Cyanogen CEO Kirk McMaster has been making a big deal recently about his company’s plans to “take away Android from Google,” as he put it at a recent meeting. He calls Google’s control of Android a “tyranny” and most recently said Cyanogen plans on “putting a bullet through Google’s head.”
A recent Forbes profile of McMaster and Cyanogen suggests that a major part of that strategy involves an as-yet unannounced partnership with Microsoft. The idea would be to replace Google’s Play Store and apps like Google search, Gmail and Google Maps on phones running the Cyanogen operating system with alternatives from Microsoft and a handful of other partners.
While that sort of Cyanogen-Microsoft alliance makes a lot of sense for both companies, any bullets it fires seems likely to be awfully slow moving.
The Benefits Of Bing
The Cyanogen version of Android opens up the operating system to developers and users in ways that go well beyond the “stock” Android versions blessed by Google. Developers can make apps that take more advantage of a phone’s untapped features, while users have more control to customize their mobile experience.
Cyanogen also provides more customization options for users and developers alike, including the addition of themes, more security options, and the ability to map new functions to different buttons.
Until recently, though, using Cyanogen was a serious DIY project that required you to load the operating software onto your phone yourself. (It’s now available on a few phones, most notably the OnePlus One.) Doing so also meant downloading and installing Google’s apps and app store, if you wanted them; Cyanogen won’t install them itself.
The rumored partnership with Microsoft, however, might simplify this process. Microsoft—which reportedly considered investing in Cyanogen more than a year ago—has its own suite of apps built to rival Google’s: Bing for search, Outlook for email and calendars, and OneDrive for cloud storage.
Microsoft’s commitment to supporting these apps could offer Cyanogen a leg up in providing users with an alternative to Google Apps. Sure, they could still install Gmail and all the rest, but if Outlook, Bing, and Office can do the job as well—or better—Microsoft’s apps might simply save them the trouble.
The idea is clearly to show smartphone manufacturers, developers, and users alike that they don’t need Google at all.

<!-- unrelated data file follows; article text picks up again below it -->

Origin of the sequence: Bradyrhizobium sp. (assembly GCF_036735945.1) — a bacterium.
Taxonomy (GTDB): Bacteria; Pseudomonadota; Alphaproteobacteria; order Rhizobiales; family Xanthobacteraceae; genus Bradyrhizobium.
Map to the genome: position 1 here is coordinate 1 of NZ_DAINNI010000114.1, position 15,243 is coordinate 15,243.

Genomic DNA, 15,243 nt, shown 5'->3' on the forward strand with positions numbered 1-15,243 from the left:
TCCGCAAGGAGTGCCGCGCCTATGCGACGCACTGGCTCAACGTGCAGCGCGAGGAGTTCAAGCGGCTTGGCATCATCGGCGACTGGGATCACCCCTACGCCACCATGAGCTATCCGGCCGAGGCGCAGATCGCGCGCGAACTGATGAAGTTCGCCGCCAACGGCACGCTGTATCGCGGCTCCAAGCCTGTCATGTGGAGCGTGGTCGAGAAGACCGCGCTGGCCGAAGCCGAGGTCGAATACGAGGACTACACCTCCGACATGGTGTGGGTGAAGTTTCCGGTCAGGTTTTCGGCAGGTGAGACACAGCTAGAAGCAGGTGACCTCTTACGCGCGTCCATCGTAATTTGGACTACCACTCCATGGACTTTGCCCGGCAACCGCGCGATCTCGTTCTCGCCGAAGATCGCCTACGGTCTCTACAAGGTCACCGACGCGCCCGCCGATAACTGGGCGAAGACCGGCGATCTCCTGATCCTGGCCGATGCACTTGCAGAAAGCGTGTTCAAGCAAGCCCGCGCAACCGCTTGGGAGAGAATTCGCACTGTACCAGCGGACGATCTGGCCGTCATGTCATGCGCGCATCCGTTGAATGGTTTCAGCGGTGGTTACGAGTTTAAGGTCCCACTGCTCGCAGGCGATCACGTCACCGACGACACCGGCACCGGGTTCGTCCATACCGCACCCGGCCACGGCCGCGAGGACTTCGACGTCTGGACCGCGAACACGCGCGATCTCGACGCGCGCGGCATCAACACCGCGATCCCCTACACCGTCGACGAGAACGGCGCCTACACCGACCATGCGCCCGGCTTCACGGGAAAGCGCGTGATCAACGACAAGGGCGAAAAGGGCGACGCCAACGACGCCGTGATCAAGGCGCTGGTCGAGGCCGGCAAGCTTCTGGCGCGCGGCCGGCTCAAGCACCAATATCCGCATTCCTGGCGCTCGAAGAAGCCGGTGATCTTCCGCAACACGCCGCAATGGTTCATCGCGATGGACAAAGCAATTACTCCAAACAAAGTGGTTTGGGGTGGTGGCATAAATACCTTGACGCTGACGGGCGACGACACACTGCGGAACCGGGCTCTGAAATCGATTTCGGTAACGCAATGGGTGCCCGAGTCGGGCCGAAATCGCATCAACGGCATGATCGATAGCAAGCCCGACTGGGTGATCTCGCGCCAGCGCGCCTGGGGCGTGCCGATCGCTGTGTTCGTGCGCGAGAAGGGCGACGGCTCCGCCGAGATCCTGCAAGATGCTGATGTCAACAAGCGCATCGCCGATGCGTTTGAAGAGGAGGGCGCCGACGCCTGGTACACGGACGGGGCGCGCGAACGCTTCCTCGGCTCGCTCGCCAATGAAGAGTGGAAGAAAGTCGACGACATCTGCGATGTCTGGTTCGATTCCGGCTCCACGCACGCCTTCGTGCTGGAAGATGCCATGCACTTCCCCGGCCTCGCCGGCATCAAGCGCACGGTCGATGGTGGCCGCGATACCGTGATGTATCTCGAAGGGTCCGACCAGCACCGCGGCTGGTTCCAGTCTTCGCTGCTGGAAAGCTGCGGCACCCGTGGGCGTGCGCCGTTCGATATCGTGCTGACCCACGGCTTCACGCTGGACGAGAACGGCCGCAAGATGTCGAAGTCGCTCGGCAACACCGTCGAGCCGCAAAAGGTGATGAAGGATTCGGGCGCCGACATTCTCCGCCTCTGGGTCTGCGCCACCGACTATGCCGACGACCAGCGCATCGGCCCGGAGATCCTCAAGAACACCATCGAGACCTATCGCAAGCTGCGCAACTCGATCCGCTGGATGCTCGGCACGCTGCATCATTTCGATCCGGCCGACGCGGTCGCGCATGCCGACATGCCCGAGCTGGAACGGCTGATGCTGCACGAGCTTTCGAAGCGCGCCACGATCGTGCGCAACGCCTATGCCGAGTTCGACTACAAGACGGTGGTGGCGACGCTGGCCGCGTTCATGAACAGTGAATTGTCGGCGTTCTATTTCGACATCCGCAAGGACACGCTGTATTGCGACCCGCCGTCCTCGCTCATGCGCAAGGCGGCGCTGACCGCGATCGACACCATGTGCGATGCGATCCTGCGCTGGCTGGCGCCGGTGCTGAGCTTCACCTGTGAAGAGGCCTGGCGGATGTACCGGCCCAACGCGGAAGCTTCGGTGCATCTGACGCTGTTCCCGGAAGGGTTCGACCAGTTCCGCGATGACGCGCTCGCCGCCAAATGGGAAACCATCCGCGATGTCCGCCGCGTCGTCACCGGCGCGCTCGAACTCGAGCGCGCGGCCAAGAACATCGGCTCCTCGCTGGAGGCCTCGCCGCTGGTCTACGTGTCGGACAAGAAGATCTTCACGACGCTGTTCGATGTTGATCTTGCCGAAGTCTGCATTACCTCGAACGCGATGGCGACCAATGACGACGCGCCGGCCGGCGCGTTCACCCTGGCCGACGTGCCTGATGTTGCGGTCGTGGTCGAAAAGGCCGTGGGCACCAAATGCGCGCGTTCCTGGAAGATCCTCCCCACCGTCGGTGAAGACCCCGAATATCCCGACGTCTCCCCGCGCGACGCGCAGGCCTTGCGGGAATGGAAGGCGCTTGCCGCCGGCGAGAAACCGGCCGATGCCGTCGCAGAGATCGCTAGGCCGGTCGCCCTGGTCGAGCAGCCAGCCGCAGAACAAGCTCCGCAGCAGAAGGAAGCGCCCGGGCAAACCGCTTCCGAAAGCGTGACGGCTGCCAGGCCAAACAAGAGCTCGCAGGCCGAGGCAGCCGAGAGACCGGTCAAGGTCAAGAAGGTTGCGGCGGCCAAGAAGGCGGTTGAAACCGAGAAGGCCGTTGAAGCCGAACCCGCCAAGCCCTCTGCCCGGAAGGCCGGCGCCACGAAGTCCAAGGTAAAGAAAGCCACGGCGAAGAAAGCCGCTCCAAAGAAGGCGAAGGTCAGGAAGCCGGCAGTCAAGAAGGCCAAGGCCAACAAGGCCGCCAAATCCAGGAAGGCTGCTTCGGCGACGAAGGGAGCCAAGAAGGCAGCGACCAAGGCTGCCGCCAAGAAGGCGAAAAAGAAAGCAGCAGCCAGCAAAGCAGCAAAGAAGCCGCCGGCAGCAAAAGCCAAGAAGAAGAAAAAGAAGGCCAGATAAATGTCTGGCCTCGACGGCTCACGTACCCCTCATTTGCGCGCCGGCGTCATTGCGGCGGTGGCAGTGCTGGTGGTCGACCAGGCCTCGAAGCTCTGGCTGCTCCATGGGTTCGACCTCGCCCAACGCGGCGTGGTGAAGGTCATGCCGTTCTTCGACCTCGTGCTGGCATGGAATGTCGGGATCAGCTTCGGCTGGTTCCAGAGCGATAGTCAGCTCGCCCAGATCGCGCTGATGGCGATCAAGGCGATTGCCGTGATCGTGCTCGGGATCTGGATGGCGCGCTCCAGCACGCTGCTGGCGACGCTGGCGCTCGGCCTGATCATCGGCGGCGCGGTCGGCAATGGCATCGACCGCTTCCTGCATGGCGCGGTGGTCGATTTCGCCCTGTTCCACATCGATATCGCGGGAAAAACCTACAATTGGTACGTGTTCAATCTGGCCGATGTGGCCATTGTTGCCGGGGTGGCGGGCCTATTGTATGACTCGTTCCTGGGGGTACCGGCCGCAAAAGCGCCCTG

Microsoft has already shown its interest in courting Google’s often-disgruntled hardware partners. While revealing the Galaxy S6 at Mobile World Congress in early March, Samsung announced that a suite of Microsoft apps would come pre-installed on the Android device—and Microsoft just announced on Monday that its apps will show up on more Samsung devices soon.
Samsung has been attempting to reduce its reliance on Google with its many Tizen smartwatches, its partnership with Oculus on the Gear VR (eschewing Google Cardboard), the creation of Samsung Wallet—the list goes on. A Microsoft-Cyanogen alliance could provide a roadmap to Samsung and others on how to ditch Android completely.
Taking On The Google Goliath
Still, if simply offering an alternative to Google were all it took to succeed, Windows Phone would have much more than the paltry 2.5 percent mobile market share it possesses right now.
A partnership with Cyanogen could give Microsoft a way to pipe users into its app ecosystem while still giving them the ability to take advantage of Android’s huge selection of apps. Of course, Microsoft already had the ability to do just that with the Nokia X—a phone running a Windows-like version of Android released shortly before Microsoft finalized its acquisition of Nokia.
Microsoft killed the phone line in July 2014 after releasing just two devices.
Meanwhile, the Forbes report that Cyanogen’s deal with Micromax to become the exclusive Cyanogen handset maker in India has resulted in great device sales. That deal, apparently, managed to kill the earlier partnership between Cyanogen and China’s OnePlus.
Prior to the split, OnePlus had sold a million phones running Cyanogen. And Cyanogen itself says that it has over 50 million users worldwide, presumably from users who have switched to Cyanogen from Android manually. With $80 million in funding from investors ranging from Twitter, Qualcomm, and even Rupert Murdoch, Cyanogen has some high profile allies.
But it seems unlikely that all of that is enough to make a dent in Google’s hold on Android. Strategy Analytics claimed in January that over a billion Android smartphones shipped around the globe in 2014. Cyanogen’s possession of $80 million is nice, and so is boasting 50 million users—but that’s only five percent of Android handsets shipped in one year.
Microsoft and Cyanogen will both certainly have more potential to damage Google by working together rather than separately. But instead of firing a bullet at Google’s head, it seems more likely that they’ll be slinging a rock at a giant—and a pretty small rock at that.
Update, 9:05pm PT: A Cyanogen spokesperson responded to my inquiry, saying, “We are not commenting at this time.” A Microsoft spokesperson later added, “Apologies, but we don’t have any comment on this one.”
Lead image and Cyanogen image courtesy of Cyanogen; Nokia X image courtesy of Microsoft, Bugdroid photo by Matt Waddell